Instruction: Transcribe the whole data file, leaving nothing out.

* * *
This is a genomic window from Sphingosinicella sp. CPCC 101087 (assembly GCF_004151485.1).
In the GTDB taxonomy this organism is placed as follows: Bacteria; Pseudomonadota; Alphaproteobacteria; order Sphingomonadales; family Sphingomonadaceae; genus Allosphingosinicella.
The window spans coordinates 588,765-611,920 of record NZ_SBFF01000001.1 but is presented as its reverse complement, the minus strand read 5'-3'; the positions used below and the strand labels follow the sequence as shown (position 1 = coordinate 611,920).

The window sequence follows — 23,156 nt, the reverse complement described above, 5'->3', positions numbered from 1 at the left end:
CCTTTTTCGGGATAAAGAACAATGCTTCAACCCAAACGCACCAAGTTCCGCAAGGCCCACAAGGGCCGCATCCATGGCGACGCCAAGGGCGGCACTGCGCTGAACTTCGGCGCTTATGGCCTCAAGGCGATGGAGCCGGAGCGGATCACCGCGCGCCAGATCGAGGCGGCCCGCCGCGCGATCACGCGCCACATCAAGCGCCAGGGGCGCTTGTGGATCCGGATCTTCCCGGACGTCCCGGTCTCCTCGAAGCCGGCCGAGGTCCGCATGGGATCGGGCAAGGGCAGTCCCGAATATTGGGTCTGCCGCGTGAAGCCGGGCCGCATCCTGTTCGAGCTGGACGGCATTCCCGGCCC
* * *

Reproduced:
This is a genomic window from Sphingosinicella sp. CPCC 101087 (assembly GCF_004151485.1).
In the GTDB taxonomy this organism is placed as follows: Bacteria; Pseudomonadota; Alphaproteobacteria; order Sphingomonadales; family Sphingomonadaceae; genus Allosphingosinicella.
The window spans coordinates 588,765-611,920 of record NZ_SBFF01000001.1 but is presented as its reverse complement, the minus strand read 5'-3'; the positions used below and the strand labels follow the sequence as shown (position 1 = coordinate 611,920).

The window sequence follows — 23,156 nt, the reverse complement described above, 5'->3', positions numbered from 1 at the left end:
CCTTTTTCGGGATAAAGAACAATGCTTCAACCCAAACGCACCAAGTTCCGCAAGGCCCACAAGGGCCGCATCCATGGCGACGCCAAGGGCGGCACTGCGCTGAACTTCGGCGCTTATGGCCTCAAGGCGATGGAGCCGGAGCGGATCACCGCGCGCCAGATCGAGGCGGCCCGCCGCGCGATCACGCGCCACATCAAGCGCCAGGGGCGCTTGTGGATCCGGATCTTCCCGGACGTCCCGGTCTCCTCGAAGCCGGCCGAGGTCCGCATGGGATCGGGCAAGGGCAGTCCCGAATATTGGGTCTGCCGCGTGAAGCCGGGCCGCATCCTGTTCGAGCTGGACGGCATTCCCGGCCC